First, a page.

Aqua cycling is a fun, soothing underwater workout

Participants do floating leg exercises during  an underwater spin class at a physical therapy gym on July 11, 2017 in Lawndale, Calif. (Gina Ferazzi/Los Angeles Times/TNS)
Participants do floating leg exercises during an underwater spin class at a physical therapy gym on July 11, 2017 in Lawndale, Calif. (Gina Ferazzi/Los Angeles Times/TNS)

LAWNDALE, Calif. — I love spinning but it doesn’t always love me back.

So when I decided to try aqua cyling, an underwater spin class at the Motion Plus Aquatic & Therapy Center in Lawndale, it was more about giving my knees a break than getting my heart rate up.

The workout, originally designed as a therapy class for patients, is described as “a fine line between fitness and rehab” by instructor Criselda Esguerra, who is also a physical therapy aid at the center.

“It is low impact so anyone can do it,” says Esguerra. “And while it is a cycling class, I don’t focus on spinning alone but upper body, back and core work as well as breathing and stretching.”

Class takes place in 4 feet of water on about eight bikes that are attached to the bottom of the therapy pool with suction cups.

Pedaling against the water inside the heated pool left me feeling relaxed and sleepy; not exhausted or sore. That might explain why Esguerra’s most popular classes are in the evening. “The class is popular with insomniacs,” Esguerra says. Another reason why aqua cycling is growing in popularity? Simple: It’s fun.


This is a humble physical therapy office, not a boutique gym. The class was a mix of women of various ages and sizes and abilities. Some were recovering from injury; others were taking the class to balance out other high-intensity workouts. One woman next to me, devoted to HIT classes, said the class had improved her flexibility, enabling her to do squats for the first time in years.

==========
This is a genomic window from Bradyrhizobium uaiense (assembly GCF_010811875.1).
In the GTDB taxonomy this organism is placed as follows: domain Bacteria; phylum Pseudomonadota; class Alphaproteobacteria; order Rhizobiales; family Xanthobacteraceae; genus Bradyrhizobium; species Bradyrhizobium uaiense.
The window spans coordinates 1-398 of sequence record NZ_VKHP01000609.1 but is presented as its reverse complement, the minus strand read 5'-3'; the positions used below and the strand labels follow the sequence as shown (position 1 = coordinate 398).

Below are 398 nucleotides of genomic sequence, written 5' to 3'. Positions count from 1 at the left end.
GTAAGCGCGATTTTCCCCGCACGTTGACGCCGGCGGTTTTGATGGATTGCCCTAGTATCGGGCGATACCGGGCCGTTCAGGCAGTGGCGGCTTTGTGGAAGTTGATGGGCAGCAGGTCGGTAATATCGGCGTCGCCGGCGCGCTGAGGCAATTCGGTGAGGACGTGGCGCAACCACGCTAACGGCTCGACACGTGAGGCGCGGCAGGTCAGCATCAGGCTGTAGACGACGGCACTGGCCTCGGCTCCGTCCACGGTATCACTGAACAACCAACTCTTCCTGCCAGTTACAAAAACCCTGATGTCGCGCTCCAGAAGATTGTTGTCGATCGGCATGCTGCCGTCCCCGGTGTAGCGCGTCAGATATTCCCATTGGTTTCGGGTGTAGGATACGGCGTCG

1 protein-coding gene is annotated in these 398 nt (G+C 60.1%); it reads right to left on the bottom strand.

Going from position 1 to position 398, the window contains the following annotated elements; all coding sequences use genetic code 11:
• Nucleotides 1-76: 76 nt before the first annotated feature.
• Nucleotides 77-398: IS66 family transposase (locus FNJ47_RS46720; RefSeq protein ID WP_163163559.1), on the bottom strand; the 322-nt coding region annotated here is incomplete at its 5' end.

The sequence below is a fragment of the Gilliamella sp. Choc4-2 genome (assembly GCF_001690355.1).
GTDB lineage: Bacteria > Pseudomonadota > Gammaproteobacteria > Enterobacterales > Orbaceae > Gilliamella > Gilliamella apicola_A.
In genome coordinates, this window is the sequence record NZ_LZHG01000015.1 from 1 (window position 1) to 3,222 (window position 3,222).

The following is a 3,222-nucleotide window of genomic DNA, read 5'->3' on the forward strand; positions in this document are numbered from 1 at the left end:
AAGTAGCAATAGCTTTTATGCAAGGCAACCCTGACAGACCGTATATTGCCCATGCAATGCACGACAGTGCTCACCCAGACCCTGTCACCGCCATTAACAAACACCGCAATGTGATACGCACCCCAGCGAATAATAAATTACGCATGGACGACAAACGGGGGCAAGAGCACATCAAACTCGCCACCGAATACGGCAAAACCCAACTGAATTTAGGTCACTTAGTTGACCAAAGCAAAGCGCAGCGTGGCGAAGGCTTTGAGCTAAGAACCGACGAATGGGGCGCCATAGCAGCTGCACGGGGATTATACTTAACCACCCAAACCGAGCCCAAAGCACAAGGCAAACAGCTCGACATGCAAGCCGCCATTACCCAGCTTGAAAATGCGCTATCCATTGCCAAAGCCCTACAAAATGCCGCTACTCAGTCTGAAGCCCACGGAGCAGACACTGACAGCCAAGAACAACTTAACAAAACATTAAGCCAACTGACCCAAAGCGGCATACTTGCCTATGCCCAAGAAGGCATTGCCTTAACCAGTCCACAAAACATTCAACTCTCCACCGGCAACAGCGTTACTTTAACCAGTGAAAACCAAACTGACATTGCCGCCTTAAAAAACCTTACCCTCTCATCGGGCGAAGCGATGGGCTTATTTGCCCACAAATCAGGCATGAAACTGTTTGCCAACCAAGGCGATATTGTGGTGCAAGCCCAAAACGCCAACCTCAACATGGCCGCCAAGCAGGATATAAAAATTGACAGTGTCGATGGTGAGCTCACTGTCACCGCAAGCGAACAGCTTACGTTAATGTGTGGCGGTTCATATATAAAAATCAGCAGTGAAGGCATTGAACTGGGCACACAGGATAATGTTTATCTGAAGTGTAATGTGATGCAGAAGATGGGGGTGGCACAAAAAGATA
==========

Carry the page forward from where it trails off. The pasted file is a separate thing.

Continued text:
The class feels like a restorative version of spinning rather than SoulCycle underwater. It doesn’t feel like you’re working out, but you are.


The buoyancy of the water makes difficult things easy and easy things difficult. Crunches, for example, done with your feet tucked underneath the bike’s handle bars, are a breeze while simple leg movements are reduced to slow motion.

The support of the water feels amazing and helps with flexibility, especially when it comes to stretching.

“It’s great for strengthening and toning because you are doing cardio but strengthening your muscles at the same time,” says Esguerra. “A lot of clients have seen major results in the thigh area.”


Class takes place to music in a 4-feet-deep pool that is heated to 86 degrees.

Esguerra, who teaches 15 to 20 classes per week, jumps in and out of the pool, and on and off the bike. The workout is 45 minutes and includes band work, traditional stand up spinning in third position, crunches

and stretching. It took me awhile to get my pedal stroke down in the water, but once I got the hang of it I could feel myself working my muscles without any joint pain.



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